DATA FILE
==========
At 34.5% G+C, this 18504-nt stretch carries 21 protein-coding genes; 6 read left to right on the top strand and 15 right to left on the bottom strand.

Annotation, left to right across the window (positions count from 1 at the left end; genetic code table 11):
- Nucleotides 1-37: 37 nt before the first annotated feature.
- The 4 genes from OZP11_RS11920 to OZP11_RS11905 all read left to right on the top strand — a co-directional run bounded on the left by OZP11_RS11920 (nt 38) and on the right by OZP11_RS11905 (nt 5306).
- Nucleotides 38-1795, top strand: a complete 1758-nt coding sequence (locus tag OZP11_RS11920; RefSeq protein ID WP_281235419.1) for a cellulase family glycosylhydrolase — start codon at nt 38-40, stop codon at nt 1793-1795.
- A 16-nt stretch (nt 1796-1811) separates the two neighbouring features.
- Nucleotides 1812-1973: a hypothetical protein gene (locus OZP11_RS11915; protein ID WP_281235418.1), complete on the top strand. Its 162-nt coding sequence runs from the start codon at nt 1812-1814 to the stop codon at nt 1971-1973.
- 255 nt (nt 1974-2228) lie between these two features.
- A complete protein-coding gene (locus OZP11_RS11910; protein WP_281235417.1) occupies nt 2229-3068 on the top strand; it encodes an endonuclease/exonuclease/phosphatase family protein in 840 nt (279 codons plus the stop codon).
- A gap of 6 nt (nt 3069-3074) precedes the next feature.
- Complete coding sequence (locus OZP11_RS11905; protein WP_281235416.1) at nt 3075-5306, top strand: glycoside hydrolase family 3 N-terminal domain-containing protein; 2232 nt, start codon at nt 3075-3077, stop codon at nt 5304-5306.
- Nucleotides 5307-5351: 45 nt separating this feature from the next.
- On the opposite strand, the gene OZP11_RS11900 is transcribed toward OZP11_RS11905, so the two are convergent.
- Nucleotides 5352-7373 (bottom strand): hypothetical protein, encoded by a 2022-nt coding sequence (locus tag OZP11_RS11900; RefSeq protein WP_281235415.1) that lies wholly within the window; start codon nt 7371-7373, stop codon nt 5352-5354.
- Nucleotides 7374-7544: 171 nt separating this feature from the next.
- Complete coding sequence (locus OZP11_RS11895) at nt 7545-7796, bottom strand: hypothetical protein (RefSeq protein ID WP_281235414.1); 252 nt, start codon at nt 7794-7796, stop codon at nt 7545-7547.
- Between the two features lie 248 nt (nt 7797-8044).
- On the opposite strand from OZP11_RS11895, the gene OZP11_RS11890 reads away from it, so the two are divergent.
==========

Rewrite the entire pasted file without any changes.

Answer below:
At 34.5% G+C, this 18504-nt stretch carries 21 protein-coding genes; 6 read left to right on the top strand and 15 right to left on the bottom strand.

Annotation, left to right across the window (positions count from 1 at the left end; genetic code table 11):
- Nucleotides 1-37: 37 nt before the first annotated feature.
- The 4 genes from OZP11_RS11920 to OZP11_RS11905 all read left to right on the top strand — a co-directional run bounded on the left by OZP11_RS11920 (nt 38) and on the right by OZP11_RS11905 (nt 5306).
- Nucleotides 38-1795, top strand: a complete 1758-nt coding sequence (locus tag OZP11_RS11920; RefSeq protein ID WP_281235419.1) for a cellulase family glycosylhydrolase — start codon at nt 38-40, stop codon at nt 1793-1795.
- A 16-nt stretch (nt 1796-1811) separates the two neighbouring features.
- Nucleotides 1812-1973: a hypothetical protein gene (locus OZP11_RS11915; protein ID WP_281235418.1), complete on the top strand. Its 162-nt coding sequence runs from the start codon at nt 1812-1814 to the stop codon at nt 1971-1973.
- 255 nt (nt 1974-2228) lie between these two features.
- A complete protein-coding gene (locus OZP11_RS11910; protein WP_281235417.1) occupies nt 2229-3068 on the top strand; it encodes an endonuclease/exonuclease/phosphatase family protein in 840 nt (279 codons plus the stop codon).
- A gap of 6 nt (nt 3069-3074) precedes the next feature.
- Complete coding sequence (locus OZP11_RS11905; protein WP_281235416.1) at nt 3075-5306, top strand: glycoside hydrolase family 3 N-terminal domain-containing protein; 2232 nt, start codon at nt 3075-3077, stop codon at nt 5304-5306.
- Nucleotides 5307-5351: 45 nt separating this feature from the next.
- On the opposite strand, the gene OZP11_RS11900 is transcribed toward OZP11_RS11905, so the two are convergent.
- Nucleotides 5352-7373 (bottom strand): hypothetical protein, encoded by a 2022-nt coding sequence (locus tag OZP11_RS11900; RefSeq protein WP_281235415.1) that lies wholly within the window; start codon nt 7371-7373, stop codon nt 5352-5354.
- Nucleotides 7374-7544: 171 nt separating this feature from the next.
- Complete coding sequence (locus OZP11_RS11895) at nt 7545-7796, bottom strand: hypothetical protein (RefSeq protein ID WP_281235414.1); 252 nt, start codon at nt 7794-7796, stop codon at nt 7545-7547.
- Between the two features lie 248 nt (nt 7797-8044).
- On the opposite strand from OZP11_RS11895, the gene OZP11_RS11890 reads away from it, so the two are divergent.